The Biafrans managed to set up a small yet effective air force. The BAF commander was Polish World War II ace Jan Zumbach. Early inventory included four World War II American bombers: two B-25 Mitchells, two B-26 Invaders (Douglas A-26) (one piloted by Zumbach), a converted Douglas DC-3 and one British de Havilland Dove. In 1968 the Swedish pilot Carl Gustaf von Rosen suggested the MiniCOIN project to General Ojukwu. By early 1969, Biafra had assembled five MFI-9Bs in neighbouring Gabon, calling them the "Biafra Babies". They were painted in green camouflage and armed with two Matra Type 122 rocket pods, each being able to carry six 68 mm SNEB anti-armour rockets under each wing and had Swedish WW2 reflex sights from old FFVS J 22s. The six aeroplanes were flown by three Swedish pilots and three Biafran pilots. In September 1969, Biafra acquired four ex-French North American T-6 Texans (T-6G), which were flown to Biafra the following month, with another aircraft lost on the ferry flight. These aircraft flew missions until January 1970 and were flown by Portuguese ex-military pilots.
Biafra also had a small improvised navy, but it never gained the success that their air force did. It was headquartered in Kidney Island, Port Harcourt, and commanded by Winifred Anuku. The Biafran Navy was made up of captured craft, converted tugs, and armour-reinforced civilian vessels armed with machine guns or captured 6-pounder guns. It mainly operated in the Niger River delta and along the Niger River.
The international humanitarian organisation Médecins Sans Frontières originated in response to the suffering in Biafra. During the crisis, French medical volunteers, in addition to Biafran health workers and hospitals, were subjected to attacks by the Nigerian army and witnessed civilians being murdered and starved by the blockading forces. French doctor Bernard Kouchner also witnessed these events, particularly the huge number of starving children, and, when he returned to France, he publicly criticised the Nigerian government and the Red Cross for their seemingly complicit behaviour. With the help of other French doctors, Kouchner put Biafra in the media spotlight and called for an international response to the situation. These doctors, led by Kouchner, concluded that a new aid organisation was needed that would ignore political/religious boundaries and prioritise the welfare of victims.
In their study Smallpox and its Eradication, Fenner and colleagues describe how vaccine supply shortages during the Biafra smallpox campaign led to the development of the focal vaccination[clarification needed] technique, later adopted worldwide by the World Health Organization of the United Nations, which led to the early and cost-effective interruption of smallpox transmission in West Africa and elsewhere.: 876–879, 880–887, 908–909 [failed verification]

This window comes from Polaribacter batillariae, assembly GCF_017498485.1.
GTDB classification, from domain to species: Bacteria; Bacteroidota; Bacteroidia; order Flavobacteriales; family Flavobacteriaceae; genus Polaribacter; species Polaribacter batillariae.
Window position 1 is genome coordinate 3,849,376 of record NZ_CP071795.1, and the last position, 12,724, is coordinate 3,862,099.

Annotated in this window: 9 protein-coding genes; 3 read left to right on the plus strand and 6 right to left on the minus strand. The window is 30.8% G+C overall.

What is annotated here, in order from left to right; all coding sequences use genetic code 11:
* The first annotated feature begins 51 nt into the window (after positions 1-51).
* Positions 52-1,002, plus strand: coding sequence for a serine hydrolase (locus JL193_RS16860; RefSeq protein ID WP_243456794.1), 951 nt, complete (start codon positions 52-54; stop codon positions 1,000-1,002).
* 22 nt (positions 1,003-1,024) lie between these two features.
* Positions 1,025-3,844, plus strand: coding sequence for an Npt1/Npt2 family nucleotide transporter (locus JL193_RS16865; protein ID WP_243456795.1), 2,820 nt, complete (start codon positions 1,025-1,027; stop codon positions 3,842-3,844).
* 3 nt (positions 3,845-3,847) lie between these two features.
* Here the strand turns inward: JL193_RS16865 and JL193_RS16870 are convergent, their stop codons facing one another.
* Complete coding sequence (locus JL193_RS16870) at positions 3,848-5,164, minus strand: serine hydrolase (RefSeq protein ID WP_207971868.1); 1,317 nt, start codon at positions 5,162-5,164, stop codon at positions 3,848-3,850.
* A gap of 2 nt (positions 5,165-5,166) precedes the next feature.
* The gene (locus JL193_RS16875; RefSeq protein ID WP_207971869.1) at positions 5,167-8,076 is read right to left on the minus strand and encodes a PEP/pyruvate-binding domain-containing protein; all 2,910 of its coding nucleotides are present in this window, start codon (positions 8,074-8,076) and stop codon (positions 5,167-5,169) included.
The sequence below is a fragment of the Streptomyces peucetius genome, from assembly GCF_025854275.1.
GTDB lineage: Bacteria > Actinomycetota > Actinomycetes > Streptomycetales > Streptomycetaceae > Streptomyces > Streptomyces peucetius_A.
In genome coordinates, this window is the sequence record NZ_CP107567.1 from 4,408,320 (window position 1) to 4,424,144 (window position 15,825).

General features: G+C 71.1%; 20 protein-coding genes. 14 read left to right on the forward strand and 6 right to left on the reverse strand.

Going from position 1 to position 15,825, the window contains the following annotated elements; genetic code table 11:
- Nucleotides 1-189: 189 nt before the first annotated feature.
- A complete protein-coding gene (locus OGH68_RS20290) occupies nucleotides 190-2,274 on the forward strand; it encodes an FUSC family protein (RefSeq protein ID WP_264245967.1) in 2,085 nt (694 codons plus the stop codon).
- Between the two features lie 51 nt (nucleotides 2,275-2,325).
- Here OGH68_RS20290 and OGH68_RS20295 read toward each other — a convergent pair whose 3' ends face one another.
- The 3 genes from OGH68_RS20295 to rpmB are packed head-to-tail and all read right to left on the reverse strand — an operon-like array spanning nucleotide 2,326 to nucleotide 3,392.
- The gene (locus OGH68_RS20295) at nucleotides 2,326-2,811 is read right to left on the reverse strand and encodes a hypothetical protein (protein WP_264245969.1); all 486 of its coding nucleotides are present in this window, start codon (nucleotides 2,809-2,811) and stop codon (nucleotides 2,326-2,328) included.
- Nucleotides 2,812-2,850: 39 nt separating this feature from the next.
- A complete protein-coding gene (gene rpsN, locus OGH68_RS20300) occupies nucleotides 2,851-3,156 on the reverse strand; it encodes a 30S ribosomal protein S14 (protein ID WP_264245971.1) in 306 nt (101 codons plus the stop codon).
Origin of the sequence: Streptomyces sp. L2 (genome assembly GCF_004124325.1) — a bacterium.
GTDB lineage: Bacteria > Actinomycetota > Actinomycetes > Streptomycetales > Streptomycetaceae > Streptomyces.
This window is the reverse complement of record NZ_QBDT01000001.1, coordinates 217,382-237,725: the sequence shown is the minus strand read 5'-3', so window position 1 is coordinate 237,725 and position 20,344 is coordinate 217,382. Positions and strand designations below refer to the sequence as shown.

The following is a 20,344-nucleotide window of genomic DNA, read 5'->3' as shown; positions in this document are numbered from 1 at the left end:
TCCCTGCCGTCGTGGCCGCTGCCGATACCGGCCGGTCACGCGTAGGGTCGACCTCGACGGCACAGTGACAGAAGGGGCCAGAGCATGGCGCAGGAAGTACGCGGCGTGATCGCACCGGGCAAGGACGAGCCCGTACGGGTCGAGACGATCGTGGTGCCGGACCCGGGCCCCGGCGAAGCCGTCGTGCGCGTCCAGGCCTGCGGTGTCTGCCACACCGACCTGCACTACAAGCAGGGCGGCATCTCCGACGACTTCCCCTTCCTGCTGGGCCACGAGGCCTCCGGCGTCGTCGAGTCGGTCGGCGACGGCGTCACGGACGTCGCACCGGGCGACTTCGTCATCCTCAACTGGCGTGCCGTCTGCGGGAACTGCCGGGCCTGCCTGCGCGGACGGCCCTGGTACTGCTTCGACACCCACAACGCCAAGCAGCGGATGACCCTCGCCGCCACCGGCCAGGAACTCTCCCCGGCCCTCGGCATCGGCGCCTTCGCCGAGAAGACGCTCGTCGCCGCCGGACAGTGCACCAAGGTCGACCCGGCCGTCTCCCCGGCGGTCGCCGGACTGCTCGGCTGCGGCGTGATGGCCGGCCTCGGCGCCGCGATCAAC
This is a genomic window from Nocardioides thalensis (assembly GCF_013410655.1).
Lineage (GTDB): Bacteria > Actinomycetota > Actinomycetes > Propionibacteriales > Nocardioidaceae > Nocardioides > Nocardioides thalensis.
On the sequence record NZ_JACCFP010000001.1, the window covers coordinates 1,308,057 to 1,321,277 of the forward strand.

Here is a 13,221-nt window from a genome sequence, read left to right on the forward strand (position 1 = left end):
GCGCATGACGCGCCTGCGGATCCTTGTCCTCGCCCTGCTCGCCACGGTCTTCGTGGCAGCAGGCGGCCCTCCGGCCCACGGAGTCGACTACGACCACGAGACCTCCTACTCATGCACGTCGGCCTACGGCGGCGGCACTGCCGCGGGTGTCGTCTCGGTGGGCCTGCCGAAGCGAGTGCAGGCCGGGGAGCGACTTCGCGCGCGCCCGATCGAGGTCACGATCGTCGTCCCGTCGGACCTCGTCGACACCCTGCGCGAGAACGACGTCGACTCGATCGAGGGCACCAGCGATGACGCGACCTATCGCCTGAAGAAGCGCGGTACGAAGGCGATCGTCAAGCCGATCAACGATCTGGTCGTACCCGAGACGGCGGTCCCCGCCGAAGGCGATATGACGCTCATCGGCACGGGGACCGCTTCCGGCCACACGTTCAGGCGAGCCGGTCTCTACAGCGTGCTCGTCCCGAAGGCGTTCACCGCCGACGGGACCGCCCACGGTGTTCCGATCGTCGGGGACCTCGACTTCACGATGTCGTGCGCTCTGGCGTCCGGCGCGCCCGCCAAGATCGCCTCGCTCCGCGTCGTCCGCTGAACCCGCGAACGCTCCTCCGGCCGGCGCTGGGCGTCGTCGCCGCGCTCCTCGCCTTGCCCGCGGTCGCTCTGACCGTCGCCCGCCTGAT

In 2010, researchers from Karolinska Institutet in Sweden and University of Nigeria at Nsukka showed that Igbos born in Biafra during the years of the famine were of higher risk of suffering from obesity, hypertension and impaired glucose metabolism compared to controls born a short period after the famine had ended in the early 1970s. The findings are in line with the developmental origin of health and disease hypothesis suggesting that malnutrition in early life is a predisposing factor for cardiovascular diseases and diabetes later in life.
A 2017 paper found that Biafran "women exposed to the war in their growing years exhibit reduced adult stature, increased likelihood of being overweight, earlier age at first birth, and lower educational attainment. Exposure to a primary education program mitigates impacts of war exposure on education. War-exposed men marry later and have fewer children. War exposure of mothers (but not fathers) has adverse impacts on child growth, survival, and education. Impacts vary with age of exposure. For mother and child health, the largest impacts stem from adolescent exposure."
Post-war events and Biafran nationalism
The Movement for the Actualization of the Sovereign State of Biafra (MASSOB) emerged in 1999 as a nonviolent and Biafran nationalist group, associated with Igbo nationalism. The group enacted a "re-launch" of Biafra in Aba, the commercial centre of Abia State and a major commercial centre on Igbo land. MASSOB says it is a peaceful group and advertises a 25-stage plan to achieve its goal peacefully. It has two arms of government, the Biafra Government in Exile and the Biafra Shadow Government. MASSOB accuses Nigeria of marginalising Biafran people. Since August 1999, protests have erupted in cities across Nigeria's south-east. Though peaceful, the protesters have been routinely attacked by the Nigerian police and army, with large numbers of people reportedly killed. Many others have been injured and/or arrested.